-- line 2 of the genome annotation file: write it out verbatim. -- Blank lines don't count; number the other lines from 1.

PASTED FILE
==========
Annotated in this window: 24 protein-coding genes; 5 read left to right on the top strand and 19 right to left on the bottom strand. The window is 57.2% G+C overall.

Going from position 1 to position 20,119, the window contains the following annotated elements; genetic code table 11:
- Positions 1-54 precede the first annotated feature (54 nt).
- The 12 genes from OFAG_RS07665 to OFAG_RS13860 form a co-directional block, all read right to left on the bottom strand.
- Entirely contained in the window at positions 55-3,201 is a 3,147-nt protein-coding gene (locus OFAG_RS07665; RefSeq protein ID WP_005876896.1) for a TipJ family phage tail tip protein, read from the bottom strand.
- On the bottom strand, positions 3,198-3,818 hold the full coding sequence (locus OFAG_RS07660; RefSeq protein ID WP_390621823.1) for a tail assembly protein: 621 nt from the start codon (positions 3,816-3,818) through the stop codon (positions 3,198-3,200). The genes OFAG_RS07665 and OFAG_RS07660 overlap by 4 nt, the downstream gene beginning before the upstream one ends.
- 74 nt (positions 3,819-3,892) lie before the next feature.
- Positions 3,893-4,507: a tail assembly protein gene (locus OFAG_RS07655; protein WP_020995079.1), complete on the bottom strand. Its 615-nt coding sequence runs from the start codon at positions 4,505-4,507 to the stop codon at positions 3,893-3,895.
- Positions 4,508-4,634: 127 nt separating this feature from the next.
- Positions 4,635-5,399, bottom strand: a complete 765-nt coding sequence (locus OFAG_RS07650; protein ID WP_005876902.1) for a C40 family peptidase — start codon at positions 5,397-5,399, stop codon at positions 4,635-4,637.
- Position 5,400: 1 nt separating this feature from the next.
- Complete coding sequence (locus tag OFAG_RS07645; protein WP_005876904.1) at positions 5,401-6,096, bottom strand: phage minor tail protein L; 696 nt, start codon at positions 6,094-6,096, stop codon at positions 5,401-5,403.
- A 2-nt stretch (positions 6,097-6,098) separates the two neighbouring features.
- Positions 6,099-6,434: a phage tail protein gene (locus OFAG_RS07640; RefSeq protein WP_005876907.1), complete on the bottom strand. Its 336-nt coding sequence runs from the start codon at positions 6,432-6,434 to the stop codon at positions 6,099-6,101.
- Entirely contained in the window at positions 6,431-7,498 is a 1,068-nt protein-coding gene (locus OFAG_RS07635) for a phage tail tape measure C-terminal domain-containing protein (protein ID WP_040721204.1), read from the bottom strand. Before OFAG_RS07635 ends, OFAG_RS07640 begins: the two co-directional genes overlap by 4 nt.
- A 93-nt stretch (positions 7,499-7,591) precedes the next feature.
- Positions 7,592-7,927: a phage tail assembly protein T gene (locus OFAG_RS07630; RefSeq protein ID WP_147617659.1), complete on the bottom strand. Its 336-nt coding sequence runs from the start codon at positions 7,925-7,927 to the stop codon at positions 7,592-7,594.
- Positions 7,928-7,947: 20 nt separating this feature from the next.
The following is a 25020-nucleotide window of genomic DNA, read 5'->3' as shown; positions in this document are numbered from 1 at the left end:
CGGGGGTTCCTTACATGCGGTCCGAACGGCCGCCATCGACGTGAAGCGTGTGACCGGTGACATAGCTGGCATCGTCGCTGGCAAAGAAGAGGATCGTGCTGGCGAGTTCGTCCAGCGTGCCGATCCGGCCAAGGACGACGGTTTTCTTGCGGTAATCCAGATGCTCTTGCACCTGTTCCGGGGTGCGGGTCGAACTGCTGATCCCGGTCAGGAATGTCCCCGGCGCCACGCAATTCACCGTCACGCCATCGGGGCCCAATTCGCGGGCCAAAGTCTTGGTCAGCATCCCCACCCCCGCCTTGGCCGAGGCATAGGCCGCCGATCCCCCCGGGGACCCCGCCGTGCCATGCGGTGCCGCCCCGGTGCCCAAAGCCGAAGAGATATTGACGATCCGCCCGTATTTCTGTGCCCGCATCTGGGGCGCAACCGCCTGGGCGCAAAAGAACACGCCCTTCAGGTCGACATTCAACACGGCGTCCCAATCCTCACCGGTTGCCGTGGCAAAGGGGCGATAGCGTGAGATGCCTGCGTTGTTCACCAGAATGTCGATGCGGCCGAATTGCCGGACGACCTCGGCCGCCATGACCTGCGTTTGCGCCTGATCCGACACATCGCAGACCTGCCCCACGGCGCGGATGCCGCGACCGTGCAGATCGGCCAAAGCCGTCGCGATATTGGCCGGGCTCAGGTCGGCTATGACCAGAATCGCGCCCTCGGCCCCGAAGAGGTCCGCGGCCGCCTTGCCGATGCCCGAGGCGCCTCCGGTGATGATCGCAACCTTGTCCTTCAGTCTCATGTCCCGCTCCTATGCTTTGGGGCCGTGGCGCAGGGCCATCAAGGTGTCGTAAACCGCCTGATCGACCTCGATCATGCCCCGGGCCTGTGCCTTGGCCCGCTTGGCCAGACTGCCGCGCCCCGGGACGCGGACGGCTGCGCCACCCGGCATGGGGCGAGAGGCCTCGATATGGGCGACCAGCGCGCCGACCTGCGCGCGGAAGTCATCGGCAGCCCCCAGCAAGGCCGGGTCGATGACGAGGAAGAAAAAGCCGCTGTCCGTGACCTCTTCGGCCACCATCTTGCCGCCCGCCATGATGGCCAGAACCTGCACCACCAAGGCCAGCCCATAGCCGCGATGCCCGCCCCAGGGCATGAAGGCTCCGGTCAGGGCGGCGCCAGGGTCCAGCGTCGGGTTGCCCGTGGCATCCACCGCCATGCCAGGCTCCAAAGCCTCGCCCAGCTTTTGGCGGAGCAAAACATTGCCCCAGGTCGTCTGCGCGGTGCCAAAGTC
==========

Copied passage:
Going from position 1 to position 20,119, the window contains the following annotated elements; genetic code table 11: